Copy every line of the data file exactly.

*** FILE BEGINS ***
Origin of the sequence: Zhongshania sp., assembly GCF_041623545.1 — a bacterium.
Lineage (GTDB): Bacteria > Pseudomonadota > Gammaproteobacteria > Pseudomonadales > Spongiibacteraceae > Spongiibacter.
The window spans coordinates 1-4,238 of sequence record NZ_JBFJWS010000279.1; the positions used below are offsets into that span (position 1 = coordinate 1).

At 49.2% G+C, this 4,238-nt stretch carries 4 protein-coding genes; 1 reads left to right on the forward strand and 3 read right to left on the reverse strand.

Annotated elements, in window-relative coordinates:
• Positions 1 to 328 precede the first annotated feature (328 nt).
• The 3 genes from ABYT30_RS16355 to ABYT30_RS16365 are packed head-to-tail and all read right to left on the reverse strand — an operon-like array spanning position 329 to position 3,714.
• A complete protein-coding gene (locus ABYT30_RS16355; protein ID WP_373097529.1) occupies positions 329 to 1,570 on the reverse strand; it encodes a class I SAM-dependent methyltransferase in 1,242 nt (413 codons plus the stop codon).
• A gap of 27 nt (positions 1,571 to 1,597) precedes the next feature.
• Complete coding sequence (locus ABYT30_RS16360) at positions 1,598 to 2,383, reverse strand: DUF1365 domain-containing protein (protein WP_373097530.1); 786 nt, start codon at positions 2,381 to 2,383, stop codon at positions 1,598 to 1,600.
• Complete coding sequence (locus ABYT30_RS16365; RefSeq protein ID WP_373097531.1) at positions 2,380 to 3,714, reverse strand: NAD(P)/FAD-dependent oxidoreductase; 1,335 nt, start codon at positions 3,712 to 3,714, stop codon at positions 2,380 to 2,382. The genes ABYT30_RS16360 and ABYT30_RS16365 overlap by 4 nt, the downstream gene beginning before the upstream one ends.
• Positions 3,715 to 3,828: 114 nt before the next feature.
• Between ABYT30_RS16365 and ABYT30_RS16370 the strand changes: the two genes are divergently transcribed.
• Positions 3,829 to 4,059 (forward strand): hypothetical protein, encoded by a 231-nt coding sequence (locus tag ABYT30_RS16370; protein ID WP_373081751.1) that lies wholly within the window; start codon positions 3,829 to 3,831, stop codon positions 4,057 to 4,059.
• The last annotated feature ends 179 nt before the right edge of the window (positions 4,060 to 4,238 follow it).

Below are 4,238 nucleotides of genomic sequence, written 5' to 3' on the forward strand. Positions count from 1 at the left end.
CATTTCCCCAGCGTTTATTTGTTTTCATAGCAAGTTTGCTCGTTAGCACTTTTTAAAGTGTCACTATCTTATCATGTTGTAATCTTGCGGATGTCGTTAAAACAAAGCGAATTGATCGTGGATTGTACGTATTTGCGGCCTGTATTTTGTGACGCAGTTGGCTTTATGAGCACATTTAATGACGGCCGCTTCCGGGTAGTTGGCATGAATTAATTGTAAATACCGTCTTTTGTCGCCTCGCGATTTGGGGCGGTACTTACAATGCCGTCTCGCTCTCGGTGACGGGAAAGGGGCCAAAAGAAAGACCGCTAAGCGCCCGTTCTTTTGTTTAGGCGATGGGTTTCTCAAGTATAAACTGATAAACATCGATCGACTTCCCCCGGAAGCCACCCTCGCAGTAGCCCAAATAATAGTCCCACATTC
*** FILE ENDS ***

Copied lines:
Origin of the sequence: Zhongshania sp., assembly GCF_041623545.1 — a bacterium.
Lineage (GTDB): Bacteria > Pseudomonadota > Gammaproteobacteria > Pseudomonadales > Spongiibacteraceae > Spongiibacter.
The window spans coordinates 1-4,238 of sequence record NZ_JBFJWS010000279.1; the positions used below are offsets into that span (position 1 = coordinate 1).

At 49.2% G+C, this 4,238-nt stretch carries 4 protein-coding genes; 1 reads left to right on the forward strand and 3 read right to left on the reverse strand.

Annotated elements, in window-relative coordinates:
• Positions 1 to 328 precede the first annotated feature (328 nt).
• The 3 genes from ABYT30_RS16355 to ABYT30_RS16365 are packed head-to-tail and all read right to left on the reverse strand — an operon-like array spanning position 329 to position 3,714.
• A complete protein-coding gene (locus ABYT30_RS16355; protein ID WP_373097529.1) occupies positions 329 to 1,570 on the reverse strand; it encodes a class I SAM-dependent methyltransferase in 1,242 nt (413 codons plus the stop codon).
• A gap of 27 nt (positions 1,571 to 1,597) precedes the next feature.
• Complete coding sequence (locus ABYT30_RS16360) at positions 1,598 to 2,383, reverse strand: DUF1365 domain-containing protein (protein WP_373097530.1); 786 nt, start codon at positions 2,381 to 2,383, stop codon at positions 1,598 to 1,600.
• Complete coding sequence (locus ABYT30_RS16365; RefSeq protein ID WP_373097531.1) at positions 2,380 to 3,714, reverse strand: NAD(P)/FAD-dependent oxidoreductase; 1,335 nt, start codon at positions 3,712 to 3,714, stop codon at positions 2,380 to 2,382. The genes ABYT30_RS16360 and ABYT30_RS16365 overlap by 4 nt, the downstream gene beginning before the upstream one ends.
• Positions 3,715 to 3,828: 114 nt before the next feature.
• Between ABYT30_RS16365 and ABYT30_RS16370 the strand changes: the two genes are divergently transcribed.
• Positions 3,829 to 4,059 (forward strand): hypothetical protein, encoded by a 231-nt coding sequence (locus tag ABYT30_RS16370; protein ID WP_373081751.1) that lies wholly within the window; start codon positions 3,829 to 3,831, stop codon positions 4,057 to 4,059.
• The last annotated feature ends 179 nt before the right edge of the window (positions 4,060 to 4,238 follow it).

Below are 4,238 nucleotides of genomic sequence, written 5' to 3' on the forward strand. Positions count from 1 at the left end.
CATTTCCCCAGCGTTTATTTGTTTTCATAGCAAGTTTGCTCGTTAGCACTTTTTAAAGTGTCACTATCTTATCATGTTGTAATCTTGCGGATGTCGTTAAAACAAAGCGAATTGATCGTGGATTGTACGTATTTGCGGCCTGTATTTTGTGACGCAGTTGGCTTTATGAGCACATTTAATGACGGCCGCTTCCGGGTAGTTGGCATGAATTAATTGTAAATACCGTCTTTTGTCGCCTCGCGATTTGGGGCGGTACTTACAATGCCGTCTCGCTCTCGGTGACGGGAAAGGGGCCAAAAGAAAGACCGCTAAGCGCCCGTTCTTTTGTTTAGGCGATGGGTTTCTCAAGTATAAACTGATAAACATCGATCGACTTCCCCCGGAAGCCACCCTCGCAGTAGCCCAAATAATAGTCCCACATTC